Worlds of Women: The Making of an International Women's Movement
Princeton University Press, 1997 - 325 pages
Worlds of Women is a groundbreaking exploration of the "first wave" of the international women's movement, from its late nineteenth-century origins through the Second World War. Making extensive use of archives in the United States, England, the Netherlands, Germany, and France, Leila Rupp examines the histories and accomplishments of three major transnational women's organizations to tell the story of women's struggle to construct a feminist international collective identity. She addresses questions central to the study of women's history--how can women across the world forge bonds, sometimes even through conflict, despite their differences?--and questions central to world history--is internationalism viable and how can its history be written?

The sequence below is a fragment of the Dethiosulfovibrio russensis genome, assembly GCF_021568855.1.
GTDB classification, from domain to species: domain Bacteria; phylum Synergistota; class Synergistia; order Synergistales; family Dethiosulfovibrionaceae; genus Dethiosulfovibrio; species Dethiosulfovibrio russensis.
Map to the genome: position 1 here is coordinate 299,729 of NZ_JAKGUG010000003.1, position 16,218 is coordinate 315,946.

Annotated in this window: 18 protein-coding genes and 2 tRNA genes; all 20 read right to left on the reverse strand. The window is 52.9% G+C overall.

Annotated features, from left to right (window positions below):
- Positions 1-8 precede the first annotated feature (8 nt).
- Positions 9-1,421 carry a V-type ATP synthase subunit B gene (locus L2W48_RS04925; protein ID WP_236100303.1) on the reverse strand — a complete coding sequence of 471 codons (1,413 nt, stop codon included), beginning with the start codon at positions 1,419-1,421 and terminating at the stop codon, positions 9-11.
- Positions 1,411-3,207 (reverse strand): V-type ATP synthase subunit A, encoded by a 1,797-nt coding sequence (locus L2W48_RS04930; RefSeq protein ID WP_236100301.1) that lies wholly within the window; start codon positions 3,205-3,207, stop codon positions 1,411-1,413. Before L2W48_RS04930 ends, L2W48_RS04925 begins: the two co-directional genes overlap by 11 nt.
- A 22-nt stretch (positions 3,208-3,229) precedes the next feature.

Rupp focuses on three major organizations that were technically open to all women: the broadly based and cautious International Council of Women, founded in 1888; the feminist International Alliance of Women, originally called the International Woman Suffrage Alliance, founded in 1904; and the vanguard Women's International League for Peace and Freedom, which grew out of the International Congress of Women that met at The Hague in 1915. The histories of these organizations, and their stories of cooperation and competition, shed new light on the international women's movement. They also help us to understand the different but connected story of the second wave of international feminism that emerged from the ashes of World War II.